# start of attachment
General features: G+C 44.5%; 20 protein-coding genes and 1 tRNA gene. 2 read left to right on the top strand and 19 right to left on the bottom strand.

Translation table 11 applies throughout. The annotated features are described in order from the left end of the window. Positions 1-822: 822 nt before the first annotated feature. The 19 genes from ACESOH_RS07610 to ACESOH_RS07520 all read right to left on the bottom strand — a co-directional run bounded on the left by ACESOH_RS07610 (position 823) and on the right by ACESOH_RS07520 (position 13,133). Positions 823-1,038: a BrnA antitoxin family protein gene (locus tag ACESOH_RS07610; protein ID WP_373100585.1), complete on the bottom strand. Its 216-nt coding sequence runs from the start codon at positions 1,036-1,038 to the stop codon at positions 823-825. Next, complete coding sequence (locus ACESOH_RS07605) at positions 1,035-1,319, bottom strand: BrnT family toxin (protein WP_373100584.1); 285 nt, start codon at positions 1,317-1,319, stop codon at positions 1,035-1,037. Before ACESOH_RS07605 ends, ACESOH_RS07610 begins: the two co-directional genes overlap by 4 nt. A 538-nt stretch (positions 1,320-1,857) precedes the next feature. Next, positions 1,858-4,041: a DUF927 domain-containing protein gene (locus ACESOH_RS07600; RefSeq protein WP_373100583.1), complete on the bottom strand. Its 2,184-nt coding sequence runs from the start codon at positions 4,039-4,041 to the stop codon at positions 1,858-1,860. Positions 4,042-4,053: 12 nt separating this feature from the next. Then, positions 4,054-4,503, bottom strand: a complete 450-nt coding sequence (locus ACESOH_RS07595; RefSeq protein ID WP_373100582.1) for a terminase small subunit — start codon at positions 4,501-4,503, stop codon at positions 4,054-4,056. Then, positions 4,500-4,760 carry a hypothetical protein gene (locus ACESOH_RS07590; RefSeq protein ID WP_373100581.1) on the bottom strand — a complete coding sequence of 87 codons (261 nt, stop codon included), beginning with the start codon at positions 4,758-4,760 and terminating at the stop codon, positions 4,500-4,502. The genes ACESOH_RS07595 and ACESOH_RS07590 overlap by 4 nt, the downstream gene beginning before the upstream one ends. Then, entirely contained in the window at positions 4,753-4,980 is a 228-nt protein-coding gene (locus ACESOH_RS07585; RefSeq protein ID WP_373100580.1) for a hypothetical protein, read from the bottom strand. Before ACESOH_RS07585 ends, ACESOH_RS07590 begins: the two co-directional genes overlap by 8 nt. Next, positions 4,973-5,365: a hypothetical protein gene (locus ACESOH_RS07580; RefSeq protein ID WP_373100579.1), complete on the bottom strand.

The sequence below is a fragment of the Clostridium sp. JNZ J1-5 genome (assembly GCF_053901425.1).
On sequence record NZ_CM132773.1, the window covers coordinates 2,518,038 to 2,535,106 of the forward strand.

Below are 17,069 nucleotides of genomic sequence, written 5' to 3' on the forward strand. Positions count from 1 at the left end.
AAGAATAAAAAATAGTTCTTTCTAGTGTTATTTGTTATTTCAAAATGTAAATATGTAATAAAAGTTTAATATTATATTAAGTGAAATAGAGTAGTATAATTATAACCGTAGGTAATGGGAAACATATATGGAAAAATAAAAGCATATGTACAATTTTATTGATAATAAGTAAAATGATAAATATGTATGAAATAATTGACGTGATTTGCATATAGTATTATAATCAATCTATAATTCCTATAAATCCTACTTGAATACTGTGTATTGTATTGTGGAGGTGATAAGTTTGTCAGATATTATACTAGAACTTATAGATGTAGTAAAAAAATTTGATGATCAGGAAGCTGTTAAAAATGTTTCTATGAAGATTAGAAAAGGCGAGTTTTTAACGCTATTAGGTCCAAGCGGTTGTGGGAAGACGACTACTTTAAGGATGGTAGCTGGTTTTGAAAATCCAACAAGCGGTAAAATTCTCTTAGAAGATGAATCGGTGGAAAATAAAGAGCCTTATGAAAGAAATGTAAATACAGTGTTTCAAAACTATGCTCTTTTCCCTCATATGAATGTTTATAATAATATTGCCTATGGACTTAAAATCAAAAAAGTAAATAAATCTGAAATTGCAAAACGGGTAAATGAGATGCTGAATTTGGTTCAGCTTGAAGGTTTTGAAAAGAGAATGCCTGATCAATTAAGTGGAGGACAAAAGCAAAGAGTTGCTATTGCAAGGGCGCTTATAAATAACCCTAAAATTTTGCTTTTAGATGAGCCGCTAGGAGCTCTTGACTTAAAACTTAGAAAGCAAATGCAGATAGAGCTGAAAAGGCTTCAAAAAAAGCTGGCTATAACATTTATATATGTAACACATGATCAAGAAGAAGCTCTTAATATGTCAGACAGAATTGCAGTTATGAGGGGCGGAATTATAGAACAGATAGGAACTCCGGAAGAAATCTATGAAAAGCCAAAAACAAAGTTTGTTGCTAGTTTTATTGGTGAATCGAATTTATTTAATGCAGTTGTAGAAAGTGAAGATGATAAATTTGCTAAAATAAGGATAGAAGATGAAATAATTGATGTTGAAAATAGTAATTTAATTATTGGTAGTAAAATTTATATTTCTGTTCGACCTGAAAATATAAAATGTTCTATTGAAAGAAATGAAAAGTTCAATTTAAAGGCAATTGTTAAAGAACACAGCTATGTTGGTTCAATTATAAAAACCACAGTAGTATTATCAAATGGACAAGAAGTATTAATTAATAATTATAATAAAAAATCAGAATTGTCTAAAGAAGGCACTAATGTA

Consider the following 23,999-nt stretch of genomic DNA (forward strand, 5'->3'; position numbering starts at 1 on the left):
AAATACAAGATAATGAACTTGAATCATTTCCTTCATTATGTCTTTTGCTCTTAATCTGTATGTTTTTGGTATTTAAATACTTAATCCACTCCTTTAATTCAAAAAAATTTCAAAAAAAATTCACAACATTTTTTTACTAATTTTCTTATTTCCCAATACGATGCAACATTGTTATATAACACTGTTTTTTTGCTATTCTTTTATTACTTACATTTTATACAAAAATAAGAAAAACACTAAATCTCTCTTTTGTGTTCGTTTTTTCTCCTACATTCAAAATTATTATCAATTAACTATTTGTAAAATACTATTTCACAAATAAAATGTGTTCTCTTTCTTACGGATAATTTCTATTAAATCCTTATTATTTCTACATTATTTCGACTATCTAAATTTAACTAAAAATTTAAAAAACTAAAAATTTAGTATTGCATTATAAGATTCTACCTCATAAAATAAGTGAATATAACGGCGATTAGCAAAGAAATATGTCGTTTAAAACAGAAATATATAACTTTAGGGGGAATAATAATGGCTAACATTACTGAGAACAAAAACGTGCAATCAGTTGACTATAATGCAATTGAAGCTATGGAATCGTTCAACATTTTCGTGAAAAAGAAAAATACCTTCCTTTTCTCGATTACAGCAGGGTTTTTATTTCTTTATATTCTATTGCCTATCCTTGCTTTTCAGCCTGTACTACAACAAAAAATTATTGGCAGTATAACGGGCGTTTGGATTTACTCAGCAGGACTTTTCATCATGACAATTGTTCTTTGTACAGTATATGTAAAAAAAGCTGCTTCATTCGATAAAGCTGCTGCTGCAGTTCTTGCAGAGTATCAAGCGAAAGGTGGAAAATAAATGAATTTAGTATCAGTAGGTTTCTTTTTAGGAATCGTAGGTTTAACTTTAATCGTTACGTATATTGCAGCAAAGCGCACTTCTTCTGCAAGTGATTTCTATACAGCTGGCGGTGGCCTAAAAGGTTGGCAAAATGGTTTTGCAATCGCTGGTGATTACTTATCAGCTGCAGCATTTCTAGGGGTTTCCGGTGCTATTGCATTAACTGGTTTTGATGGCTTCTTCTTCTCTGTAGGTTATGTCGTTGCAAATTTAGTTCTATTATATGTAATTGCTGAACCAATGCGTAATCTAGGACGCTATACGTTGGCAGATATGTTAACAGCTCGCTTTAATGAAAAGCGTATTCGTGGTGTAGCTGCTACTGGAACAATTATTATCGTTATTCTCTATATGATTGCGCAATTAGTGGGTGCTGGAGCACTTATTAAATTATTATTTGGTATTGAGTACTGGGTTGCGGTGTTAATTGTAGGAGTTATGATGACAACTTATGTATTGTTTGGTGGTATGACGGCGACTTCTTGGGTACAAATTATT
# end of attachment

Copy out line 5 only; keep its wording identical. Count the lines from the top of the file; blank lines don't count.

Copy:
Below are 17,069 nucleotides of genomic sequence, written 5' to 3' on the forward strand. Positions count from 1 at the left end.